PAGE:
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Product Details

  • Series: Stochastic Modelling and Applied Probability (Book 45)
  • Hardcover: 312 pages
  • Publisher: Springer; Corrected edition (October 12, 2000)
  • Language: English
  • ISBN-10: 0387950168
  • ISBN-13: 978-0387950167
  • Product Dimensions: 6.1 x 0.8 x 9.2 inches
  • Shipping Weight: 1.1 pounds
  • Average Customer Review: 3.9 out of 5 stars  See all reviews (19 customer reviews)
  • Amazon Best Sellers Rank: #227,887 in Books (See Top 100 in Books)

More About the Author

J. Michael Steele teaches at the Wharton School of the University of Pennsylvania. His interests include probability theory, mathematical finance, financial time series, and, especially, mathematical inequalities. He is a fellow of the American Statistical Association and the Institute for Mathematical Statistics for which he also served as President.

Customer Reviews

Most Helpful Customer Reviews

43 of 45 people found the following review helpful By longhorn24 on June 20, 2006
Format: Hardcover
Before I write this review, it's only fair to disclose that before even hearing of it I already had a very solid background in (graduate-level) analysis, which as another reader astutely pointed out is often considered "calculus" in the math community (I think the classic Calculus by Shlomo Steinberg, which can be found free online, has been used at Harvard for decades, while Tom Apostol's "Calculus," a misnomer to say the least, is the standard text at Stanford and Cal Tech - both are really books on advanced calculus and elementary real analysis). Part of the reason I am writing this is to clarify the distinction - many people aspiring towards quantitative roles on Wall Street don't know exactly what the mathematical prerequisites are for a particular subject or presentation, and hopefully I can help clarify this for other readers who, like myself, sought books like this one to learn the basics of mathematical finance.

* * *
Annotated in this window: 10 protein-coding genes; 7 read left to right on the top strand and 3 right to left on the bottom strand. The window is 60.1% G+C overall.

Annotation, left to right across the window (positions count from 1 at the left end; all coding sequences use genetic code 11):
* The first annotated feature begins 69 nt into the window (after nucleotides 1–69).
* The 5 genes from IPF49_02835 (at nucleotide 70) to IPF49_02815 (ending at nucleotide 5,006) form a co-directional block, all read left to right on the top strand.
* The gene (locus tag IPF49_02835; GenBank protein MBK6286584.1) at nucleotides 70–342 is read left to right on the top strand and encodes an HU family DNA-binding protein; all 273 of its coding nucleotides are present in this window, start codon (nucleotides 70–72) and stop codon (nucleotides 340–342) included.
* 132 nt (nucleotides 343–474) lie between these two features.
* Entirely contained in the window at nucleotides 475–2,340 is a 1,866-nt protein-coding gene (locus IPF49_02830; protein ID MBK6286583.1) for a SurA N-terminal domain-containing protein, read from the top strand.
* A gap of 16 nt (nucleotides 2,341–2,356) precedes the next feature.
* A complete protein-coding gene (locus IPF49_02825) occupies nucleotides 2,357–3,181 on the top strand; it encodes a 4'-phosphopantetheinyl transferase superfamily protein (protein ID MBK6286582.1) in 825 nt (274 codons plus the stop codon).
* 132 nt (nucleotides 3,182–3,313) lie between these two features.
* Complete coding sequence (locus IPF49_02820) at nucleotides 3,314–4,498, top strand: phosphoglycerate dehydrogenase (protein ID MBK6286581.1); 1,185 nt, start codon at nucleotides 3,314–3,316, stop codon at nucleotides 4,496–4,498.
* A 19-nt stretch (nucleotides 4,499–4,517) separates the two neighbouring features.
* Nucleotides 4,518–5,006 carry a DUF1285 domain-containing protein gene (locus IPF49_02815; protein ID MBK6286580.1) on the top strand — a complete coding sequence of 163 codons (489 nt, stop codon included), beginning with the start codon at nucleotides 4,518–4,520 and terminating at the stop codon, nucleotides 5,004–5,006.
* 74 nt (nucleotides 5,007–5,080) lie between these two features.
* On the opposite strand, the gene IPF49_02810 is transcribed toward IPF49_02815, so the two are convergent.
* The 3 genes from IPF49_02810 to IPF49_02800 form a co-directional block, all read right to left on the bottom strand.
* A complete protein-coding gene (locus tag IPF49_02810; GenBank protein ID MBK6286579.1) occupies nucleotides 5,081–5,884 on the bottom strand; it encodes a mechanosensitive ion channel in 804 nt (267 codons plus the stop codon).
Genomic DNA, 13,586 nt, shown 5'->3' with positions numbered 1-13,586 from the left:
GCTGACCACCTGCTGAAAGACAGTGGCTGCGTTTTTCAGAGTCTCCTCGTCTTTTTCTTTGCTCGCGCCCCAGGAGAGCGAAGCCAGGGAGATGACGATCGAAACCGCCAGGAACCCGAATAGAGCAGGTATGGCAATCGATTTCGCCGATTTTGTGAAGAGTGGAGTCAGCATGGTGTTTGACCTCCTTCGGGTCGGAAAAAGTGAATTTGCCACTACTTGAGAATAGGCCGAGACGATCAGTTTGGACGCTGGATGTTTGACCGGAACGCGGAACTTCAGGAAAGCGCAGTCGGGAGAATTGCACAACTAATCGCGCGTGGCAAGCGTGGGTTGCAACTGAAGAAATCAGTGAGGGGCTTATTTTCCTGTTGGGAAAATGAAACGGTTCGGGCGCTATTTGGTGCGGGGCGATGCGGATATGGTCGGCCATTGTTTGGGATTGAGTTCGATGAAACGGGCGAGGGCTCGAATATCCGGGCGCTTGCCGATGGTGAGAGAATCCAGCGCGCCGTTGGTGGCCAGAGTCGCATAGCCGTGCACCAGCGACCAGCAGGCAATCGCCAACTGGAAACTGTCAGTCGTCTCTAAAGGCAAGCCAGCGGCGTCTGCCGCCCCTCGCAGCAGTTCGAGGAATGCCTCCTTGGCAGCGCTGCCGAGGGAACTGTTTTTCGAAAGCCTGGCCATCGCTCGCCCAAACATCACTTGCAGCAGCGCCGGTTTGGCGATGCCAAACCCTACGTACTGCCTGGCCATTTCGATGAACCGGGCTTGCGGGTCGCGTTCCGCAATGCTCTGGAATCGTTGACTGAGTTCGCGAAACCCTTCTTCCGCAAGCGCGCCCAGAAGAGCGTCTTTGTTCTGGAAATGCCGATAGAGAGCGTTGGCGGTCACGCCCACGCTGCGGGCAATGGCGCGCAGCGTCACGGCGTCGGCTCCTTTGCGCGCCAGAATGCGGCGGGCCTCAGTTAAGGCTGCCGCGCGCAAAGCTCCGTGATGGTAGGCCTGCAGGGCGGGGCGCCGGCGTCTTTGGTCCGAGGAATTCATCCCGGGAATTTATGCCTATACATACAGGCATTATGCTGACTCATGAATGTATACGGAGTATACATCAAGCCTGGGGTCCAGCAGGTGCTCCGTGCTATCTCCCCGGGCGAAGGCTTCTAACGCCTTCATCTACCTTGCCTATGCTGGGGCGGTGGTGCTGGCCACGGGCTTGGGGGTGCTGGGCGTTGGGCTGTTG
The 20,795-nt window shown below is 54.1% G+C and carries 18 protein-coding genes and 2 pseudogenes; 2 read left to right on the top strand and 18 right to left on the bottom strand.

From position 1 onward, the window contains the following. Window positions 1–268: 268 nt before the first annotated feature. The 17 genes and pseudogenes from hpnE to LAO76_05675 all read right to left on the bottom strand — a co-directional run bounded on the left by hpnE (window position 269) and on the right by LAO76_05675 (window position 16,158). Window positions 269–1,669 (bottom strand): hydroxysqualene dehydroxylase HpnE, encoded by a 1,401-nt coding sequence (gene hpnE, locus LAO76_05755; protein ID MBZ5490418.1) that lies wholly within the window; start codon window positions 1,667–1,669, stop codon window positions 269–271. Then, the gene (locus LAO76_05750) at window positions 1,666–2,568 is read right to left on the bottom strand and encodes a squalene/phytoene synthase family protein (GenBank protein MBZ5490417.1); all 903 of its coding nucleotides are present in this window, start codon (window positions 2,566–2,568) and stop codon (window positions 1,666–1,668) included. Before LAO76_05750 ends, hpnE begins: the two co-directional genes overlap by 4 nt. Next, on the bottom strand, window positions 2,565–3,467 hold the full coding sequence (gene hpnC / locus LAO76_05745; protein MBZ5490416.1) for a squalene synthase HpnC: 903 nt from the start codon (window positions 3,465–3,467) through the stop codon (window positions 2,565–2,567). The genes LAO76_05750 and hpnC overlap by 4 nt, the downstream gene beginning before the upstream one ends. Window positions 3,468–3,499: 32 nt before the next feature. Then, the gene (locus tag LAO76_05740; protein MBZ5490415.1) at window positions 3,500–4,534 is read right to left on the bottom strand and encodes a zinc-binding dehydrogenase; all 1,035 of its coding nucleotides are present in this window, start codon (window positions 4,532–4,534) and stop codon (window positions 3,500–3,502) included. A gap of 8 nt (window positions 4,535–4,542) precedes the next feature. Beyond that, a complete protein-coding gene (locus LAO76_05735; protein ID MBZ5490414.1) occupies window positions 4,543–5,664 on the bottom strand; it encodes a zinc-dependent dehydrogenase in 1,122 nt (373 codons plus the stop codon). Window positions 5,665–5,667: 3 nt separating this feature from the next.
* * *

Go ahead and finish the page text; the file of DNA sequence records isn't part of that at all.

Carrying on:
On that note, Steele's book is a MATH book. By contrast, the wonderful book by Baxter & Rennie emphasizes core ideas with emphasis on the relationship between the three primary tools of the discipline (Martingale Representation, Ito-Doeblin Calculus, and the Feynman-Kac formula) while Shreve's classic emphasizes actual development of key models and techniques. Even Oksendal, which is aimed at a slightly more sophisticated mathematical audience, emphasizes applications at the expense of elegance.

In contrast, Steele's book is a math book aimed at Wharton (read: finance and economics doctoral students, likely in their second year) students with varied interests.
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24 of 24 people found the following review helpful By Michael R. Chernick on January 22, 2008
Format: Hardcover
I knew Mike Steele from my days as a graduate student at Stanford. He is also a Stanford graduate and a first rate probabilist. When I knew him he was doing some post-doctoral teaching at Stanford. He is a great teacher and writer.